Shopee has come under fire after product listings of a black t-shirt with the caption "Everything will be OK" were found on its platforms across Southeast Asia. The product was promoted with images of a Myanmar protester, Kyal Sin, who reportedly died wearing the shirt earlier in March, according to BBC. According to screenshots posted by netizens on Twitter, the listings were found in Singapore, Malaysia, Indonesia, Thailand, and Philippines. The products were shipped from Indonesia and China, per the netizen screenshots seen by MARKETING-INTERACTIVE.
The product listings have ignited the wrath of netizens, who took to Twitter to voice their displeasure. One netizen said it is unethical for Shopee to use the image of Kyal Sin to promote its products, since her sacrifice for the revolution is not a joke. Many other also chimed in accusing Shopee for using Myanmar's "fallen hero" for its own commercial benefits. The incident has also caught the attention of global news respondents such as May Wong from Channel NewsAsia and Freya Cole from BBC. Cole said in a separate tweet that Shopee has since clarified that the products were not sold by Shopee, and the team has removed the listings from its platforms "as soon as they were made aware of it". MARKETING-INTERACTIVE has reached out to Shopee for a statement.
A quick check from the MARKETING-INTERACTIVE team showed that there are currently no product listings of the "Everything will be OK" black t-shirt on Shopee's platforms across the various markets. Meanwhile, Lazada has listings of the same shirt for its Singapore and Malaysia markets, but the image of Kyal Sin was not used to promote the shirts. Amazon Singapore and Caoursell did not have listings of the shirt on their platforms at the time of writing.
This is not the first time eCommerce companies got embroiled in a case involving offensive promotional pictures for their product listings. Earlier in January this year, both Shopee and Lazada were found to have merchants on its platforms promoting products such as binoculars and spy cameras with images of unknowing women being watched, insinuating that the products could be used to spy on females in their own homes or far away on a beach. There were also listings that promoted similar products using lewd images of the female anatomy.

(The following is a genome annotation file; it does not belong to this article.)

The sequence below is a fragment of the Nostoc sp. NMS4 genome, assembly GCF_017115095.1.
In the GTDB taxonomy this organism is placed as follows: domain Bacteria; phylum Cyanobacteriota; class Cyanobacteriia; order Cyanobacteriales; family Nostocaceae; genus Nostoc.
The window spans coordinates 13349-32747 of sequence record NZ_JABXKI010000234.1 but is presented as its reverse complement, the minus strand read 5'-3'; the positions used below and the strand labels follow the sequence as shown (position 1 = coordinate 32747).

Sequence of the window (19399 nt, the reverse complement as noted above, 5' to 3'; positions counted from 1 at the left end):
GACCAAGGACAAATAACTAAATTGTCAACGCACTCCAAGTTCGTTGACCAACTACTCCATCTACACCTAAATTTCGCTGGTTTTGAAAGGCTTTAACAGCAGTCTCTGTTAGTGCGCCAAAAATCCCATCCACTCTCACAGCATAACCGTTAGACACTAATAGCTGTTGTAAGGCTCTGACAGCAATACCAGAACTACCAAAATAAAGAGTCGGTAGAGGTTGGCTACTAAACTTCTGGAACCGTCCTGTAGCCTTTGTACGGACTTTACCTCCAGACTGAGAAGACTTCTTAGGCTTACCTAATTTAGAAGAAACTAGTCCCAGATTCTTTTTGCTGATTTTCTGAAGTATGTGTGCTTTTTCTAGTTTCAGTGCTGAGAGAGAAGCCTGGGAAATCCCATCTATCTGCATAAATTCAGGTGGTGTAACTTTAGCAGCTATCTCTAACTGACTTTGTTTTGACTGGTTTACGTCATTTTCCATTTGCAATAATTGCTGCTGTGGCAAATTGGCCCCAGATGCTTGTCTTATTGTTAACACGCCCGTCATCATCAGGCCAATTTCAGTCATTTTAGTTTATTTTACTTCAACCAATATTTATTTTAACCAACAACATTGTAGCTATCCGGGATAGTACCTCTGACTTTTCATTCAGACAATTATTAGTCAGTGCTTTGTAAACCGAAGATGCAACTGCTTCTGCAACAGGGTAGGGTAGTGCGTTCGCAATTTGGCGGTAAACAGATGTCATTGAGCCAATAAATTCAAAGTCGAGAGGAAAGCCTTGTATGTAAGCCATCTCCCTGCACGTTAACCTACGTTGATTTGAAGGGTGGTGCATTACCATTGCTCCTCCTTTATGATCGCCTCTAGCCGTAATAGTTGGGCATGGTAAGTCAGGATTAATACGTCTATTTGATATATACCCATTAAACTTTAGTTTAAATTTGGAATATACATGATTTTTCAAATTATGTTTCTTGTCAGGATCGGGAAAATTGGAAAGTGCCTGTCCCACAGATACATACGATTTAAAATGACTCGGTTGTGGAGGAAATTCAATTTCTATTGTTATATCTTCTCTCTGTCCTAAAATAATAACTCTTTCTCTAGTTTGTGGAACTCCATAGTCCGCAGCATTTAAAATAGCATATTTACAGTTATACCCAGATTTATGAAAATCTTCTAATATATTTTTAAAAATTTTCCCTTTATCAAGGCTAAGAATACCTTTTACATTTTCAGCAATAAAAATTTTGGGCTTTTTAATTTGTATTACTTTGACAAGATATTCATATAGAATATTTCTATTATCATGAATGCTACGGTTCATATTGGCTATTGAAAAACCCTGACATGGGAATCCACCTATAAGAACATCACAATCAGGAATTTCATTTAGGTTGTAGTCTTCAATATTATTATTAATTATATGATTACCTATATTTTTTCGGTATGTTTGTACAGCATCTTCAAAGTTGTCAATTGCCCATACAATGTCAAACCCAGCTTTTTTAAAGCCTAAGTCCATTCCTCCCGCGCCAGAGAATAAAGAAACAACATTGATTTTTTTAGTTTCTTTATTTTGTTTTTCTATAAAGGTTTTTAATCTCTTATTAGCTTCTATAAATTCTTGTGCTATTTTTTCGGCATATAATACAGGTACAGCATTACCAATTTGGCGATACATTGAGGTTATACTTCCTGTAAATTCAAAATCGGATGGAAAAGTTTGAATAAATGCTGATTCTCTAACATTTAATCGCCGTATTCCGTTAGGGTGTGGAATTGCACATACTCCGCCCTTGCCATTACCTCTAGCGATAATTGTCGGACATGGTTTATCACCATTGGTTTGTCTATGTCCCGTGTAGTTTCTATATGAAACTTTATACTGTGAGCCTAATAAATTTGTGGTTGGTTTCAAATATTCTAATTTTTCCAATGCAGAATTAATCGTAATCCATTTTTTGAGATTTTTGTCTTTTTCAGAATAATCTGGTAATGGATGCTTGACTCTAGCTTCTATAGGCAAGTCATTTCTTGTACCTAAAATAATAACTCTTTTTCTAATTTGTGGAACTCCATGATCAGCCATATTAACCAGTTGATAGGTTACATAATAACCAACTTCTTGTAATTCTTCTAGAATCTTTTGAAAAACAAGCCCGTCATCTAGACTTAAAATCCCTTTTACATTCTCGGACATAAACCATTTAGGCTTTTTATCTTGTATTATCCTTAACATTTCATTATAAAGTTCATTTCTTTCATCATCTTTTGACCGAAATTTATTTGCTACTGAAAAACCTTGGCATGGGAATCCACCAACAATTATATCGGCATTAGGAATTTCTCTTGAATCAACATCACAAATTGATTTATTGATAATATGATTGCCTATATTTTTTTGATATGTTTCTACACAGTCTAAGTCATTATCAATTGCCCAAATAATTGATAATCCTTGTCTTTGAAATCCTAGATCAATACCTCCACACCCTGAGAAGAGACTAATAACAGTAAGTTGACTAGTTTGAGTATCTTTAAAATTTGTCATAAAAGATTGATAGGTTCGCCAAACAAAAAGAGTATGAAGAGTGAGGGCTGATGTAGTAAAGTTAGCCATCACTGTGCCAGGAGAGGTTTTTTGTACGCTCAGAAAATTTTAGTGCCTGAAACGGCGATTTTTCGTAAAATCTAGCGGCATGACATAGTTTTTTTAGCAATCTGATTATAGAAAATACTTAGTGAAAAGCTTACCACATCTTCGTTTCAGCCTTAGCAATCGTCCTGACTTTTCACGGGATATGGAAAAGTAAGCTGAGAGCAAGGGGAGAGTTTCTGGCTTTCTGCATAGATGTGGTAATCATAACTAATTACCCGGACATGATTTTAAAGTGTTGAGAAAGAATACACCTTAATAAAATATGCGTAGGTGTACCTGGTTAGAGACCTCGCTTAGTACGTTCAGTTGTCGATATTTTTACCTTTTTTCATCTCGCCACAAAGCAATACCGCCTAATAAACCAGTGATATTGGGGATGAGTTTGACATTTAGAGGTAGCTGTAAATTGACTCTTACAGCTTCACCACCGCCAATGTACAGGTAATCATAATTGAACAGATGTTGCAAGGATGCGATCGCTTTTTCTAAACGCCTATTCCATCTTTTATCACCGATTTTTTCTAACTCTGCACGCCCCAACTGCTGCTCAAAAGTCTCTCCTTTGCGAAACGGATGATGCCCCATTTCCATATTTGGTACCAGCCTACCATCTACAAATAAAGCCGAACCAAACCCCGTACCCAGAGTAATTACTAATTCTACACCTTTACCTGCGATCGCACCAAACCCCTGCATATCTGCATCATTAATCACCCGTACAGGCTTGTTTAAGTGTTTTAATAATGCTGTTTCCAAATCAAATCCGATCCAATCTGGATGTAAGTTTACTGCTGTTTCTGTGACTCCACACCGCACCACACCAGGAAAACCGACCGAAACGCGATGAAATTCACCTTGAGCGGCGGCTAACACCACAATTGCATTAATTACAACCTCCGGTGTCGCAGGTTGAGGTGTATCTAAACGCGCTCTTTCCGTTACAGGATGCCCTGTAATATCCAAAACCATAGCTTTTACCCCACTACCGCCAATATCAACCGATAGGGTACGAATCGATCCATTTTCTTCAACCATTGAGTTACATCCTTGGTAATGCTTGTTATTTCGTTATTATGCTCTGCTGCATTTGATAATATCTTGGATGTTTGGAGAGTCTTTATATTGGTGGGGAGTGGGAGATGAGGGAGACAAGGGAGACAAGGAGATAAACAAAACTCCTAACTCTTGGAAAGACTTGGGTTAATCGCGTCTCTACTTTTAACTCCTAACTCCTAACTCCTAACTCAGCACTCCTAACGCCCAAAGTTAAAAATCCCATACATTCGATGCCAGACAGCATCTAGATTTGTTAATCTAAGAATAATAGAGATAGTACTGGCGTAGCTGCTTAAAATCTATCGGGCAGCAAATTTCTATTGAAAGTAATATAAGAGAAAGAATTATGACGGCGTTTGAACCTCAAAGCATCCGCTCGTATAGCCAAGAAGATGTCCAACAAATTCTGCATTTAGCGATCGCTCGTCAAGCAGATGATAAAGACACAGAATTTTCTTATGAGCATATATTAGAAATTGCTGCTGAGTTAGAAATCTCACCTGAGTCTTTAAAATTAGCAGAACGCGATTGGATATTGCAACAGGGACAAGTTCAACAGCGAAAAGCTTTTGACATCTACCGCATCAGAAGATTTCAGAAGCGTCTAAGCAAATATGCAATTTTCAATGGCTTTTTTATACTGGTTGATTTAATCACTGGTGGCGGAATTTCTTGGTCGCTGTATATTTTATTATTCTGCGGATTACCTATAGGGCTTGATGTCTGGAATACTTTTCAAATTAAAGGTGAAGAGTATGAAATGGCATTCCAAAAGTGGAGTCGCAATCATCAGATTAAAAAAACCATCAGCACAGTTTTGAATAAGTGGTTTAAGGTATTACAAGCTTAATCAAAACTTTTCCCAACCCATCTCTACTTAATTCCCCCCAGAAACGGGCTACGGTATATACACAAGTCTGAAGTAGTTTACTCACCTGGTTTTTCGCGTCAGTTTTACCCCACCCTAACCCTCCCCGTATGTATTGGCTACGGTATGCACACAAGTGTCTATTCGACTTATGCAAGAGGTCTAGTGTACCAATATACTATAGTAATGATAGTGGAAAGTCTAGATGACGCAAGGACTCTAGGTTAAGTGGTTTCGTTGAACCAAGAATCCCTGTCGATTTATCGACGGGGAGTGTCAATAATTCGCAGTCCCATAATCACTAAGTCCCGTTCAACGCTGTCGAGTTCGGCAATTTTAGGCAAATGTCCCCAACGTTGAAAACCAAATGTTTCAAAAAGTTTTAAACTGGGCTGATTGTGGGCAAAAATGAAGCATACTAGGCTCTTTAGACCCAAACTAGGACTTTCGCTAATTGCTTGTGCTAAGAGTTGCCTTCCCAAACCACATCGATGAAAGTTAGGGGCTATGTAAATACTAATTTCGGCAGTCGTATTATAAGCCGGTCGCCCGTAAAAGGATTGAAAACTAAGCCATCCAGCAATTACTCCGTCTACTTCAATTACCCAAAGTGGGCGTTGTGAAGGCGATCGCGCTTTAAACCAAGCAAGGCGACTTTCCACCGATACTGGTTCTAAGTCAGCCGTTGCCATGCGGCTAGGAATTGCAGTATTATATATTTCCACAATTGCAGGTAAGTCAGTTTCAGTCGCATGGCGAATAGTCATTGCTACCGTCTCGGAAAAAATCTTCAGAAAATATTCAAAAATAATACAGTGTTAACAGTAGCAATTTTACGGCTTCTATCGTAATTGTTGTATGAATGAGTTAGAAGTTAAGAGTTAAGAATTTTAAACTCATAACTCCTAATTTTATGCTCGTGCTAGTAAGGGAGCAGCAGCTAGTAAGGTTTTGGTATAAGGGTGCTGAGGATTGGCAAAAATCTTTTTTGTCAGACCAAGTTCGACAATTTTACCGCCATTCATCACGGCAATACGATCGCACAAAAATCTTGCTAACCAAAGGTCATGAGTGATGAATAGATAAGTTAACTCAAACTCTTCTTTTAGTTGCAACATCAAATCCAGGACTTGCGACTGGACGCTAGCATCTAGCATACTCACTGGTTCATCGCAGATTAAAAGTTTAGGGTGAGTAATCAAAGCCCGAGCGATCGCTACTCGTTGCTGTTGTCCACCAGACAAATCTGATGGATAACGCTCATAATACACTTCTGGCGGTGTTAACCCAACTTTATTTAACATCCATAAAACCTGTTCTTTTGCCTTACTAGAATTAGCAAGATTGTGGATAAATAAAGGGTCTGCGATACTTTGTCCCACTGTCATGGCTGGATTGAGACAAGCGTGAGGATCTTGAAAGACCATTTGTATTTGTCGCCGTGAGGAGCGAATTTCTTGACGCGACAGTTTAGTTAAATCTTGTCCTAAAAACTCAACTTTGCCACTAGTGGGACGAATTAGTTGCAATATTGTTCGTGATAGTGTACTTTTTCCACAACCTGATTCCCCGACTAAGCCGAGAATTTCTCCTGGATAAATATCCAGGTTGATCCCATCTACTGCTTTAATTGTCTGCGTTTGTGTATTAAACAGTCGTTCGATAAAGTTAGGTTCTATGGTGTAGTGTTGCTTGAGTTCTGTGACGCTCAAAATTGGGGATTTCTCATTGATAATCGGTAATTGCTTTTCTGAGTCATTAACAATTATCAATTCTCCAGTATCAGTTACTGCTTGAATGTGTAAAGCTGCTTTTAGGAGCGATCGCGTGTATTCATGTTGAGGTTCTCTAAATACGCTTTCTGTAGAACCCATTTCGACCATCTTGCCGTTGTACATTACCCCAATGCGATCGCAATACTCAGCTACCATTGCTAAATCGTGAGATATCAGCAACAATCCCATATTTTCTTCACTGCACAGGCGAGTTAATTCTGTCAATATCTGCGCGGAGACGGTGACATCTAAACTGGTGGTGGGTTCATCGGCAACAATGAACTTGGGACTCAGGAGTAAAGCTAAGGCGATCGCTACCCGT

The images was used despite both Lazada and Shopee having strict guidelines asking sellers not to list illegal products, products meant for illicit purposes, or those that contain obscene, profanity, or sexual imagery. In a statement to MARKETING-INTERACTIVE then, a spokesperson from Shopee said it has a "zero-tolerance approach towards errant and offensive listings", and will not hesitate to take appropriate action against sellers who do not abide by its stipulated guidelines. It then reached out to the relevant sellers to issue a warning and removed the images on the affected listings.
Last year in February, multiple F&B brands in Singapore were also called out for not taking a stand concerning the ongoing military coup happening in Myanmar. These brands include Tiger Beer, BreadTalk, and Ya Kun Kaya Toast. Graphics urging consumers to boycott Singaporean brands were circulated online, claiming that Singapore is the largest investor in Myanmar, and that the country “is not respecting the voices of the Burmese. Singapore is supporting the dictatorship”.
Following the incident, the minister for foreign affairs Vivian Balakrishnan said that it is crucial, in both good and bad times, to separate politics and business, and "let businesses make commercial decisions and investment decisions on their own merits". He added that while Singapore is the largest foreign investor in Myanmar, with cumulative approved investments at US$24.1 billion as of December last year, the major proportion of the investments have occurred in the last five years under the National League for Democracy government.
(Photo courtesy: 123RF)
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